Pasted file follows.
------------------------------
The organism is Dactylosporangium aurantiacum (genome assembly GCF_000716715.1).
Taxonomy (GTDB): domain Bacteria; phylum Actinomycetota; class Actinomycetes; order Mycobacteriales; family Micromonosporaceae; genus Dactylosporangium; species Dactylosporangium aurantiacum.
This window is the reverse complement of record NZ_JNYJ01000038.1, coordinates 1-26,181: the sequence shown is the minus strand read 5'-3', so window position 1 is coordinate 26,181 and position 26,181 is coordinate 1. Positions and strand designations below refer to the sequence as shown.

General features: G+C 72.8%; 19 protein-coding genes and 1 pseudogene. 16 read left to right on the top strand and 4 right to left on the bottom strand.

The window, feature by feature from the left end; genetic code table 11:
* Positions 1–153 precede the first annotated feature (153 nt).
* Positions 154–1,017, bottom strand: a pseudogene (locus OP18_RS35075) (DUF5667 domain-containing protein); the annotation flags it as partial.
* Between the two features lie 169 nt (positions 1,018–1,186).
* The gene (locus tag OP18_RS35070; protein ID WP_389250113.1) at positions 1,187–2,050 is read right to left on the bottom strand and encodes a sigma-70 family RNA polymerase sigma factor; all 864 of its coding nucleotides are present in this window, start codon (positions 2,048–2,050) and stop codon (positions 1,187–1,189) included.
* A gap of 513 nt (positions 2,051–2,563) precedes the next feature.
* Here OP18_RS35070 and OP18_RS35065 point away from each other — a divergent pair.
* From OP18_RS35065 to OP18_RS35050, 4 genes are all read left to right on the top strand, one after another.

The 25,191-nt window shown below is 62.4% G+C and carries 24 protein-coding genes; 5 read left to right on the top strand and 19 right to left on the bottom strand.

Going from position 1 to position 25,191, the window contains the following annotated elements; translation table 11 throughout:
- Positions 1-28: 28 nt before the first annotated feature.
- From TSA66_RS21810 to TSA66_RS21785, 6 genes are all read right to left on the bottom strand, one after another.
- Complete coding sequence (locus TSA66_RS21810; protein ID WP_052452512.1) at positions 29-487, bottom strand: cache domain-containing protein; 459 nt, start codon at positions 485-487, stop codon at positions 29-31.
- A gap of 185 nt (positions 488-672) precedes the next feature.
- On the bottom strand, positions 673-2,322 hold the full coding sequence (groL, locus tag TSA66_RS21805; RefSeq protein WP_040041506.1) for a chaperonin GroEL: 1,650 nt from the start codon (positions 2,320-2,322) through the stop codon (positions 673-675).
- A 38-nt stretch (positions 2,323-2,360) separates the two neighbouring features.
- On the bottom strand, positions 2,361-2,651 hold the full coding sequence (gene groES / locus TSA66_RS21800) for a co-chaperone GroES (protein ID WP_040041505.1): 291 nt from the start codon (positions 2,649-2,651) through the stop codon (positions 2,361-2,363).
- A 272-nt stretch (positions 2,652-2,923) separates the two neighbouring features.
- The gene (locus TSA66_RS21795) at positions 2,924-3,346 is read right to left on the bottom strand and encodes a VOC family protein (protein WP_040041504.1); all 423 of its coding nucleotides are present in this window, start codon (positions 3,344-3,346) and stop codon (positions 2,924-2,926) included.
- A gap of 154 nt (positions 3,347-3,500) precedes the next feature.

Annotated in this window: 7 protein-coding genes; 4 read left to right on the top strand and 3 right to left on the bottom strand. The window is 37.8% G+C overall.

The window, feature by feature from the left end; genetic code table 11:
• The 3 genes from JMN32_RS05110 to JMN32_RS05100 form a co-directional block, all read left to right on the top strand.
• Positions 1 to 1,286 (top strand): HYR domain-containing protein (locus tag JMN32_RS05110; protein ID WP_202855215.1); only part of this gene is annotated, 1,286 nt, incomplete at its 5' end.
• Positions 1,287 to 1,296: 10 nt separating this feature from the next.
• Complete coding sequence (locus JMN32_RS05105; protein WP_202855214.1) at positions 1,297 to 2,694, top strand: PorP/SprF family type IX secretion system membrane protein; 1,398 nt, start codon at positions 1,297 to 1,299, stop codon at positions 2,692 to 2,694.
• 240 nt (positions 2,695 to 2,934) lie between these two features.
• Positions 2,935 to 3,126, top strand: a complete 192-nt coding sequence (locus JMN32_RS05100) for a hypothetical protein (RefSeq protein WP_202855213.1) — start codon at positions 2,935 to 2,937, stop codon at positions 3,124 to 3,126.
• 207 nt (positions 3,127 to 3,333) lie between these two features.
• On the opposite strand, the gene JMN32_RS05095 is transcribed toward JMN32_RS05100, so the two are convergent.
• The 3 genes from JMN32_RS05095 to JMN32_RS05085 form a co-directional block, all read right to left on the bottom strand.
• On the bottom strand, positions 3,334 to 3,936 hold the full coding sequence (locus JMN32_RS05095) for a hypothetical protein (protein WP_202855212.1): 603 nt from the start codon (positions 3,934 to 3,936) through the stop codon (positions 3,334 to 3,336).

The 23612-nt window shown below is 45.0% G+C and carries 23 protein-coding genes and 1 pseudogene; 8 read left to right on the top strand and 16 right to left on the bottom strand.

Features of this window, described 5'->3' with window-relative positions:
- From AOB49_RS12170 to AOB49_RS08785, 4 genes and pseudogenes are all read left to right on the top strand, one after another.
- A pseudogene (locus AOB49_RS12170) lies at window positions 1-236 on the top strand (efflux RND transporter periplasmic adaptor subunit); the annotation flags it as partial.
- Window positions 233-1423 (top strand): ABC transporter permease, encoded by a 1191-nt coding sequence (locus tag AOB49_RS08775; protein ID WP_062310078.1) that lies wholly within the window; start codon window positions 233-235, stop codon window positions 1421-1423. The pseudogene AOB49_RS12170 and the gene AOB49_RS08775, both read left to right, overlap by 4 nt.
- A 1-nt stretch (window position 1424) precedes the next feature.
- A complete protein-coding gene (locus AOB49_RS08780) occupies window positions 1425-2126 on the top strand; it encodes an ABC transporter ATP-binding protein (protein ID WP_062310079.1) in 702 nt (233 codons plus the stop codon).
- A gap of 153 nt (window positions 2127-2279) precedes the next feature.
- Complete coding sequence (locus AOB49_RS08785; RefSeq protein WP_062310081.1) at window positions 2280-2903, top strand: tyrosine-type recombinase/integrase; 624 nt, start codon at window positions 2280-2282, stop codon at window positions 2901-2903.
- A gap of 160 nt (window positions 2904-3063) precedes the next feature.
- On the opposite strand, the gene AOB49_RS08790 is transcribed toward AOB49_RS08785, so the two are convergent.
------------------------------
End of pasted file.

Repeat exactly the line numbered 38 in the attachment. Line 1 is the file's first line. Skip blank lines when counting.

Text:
Features of this window, described 5'->3' with window-relative positions: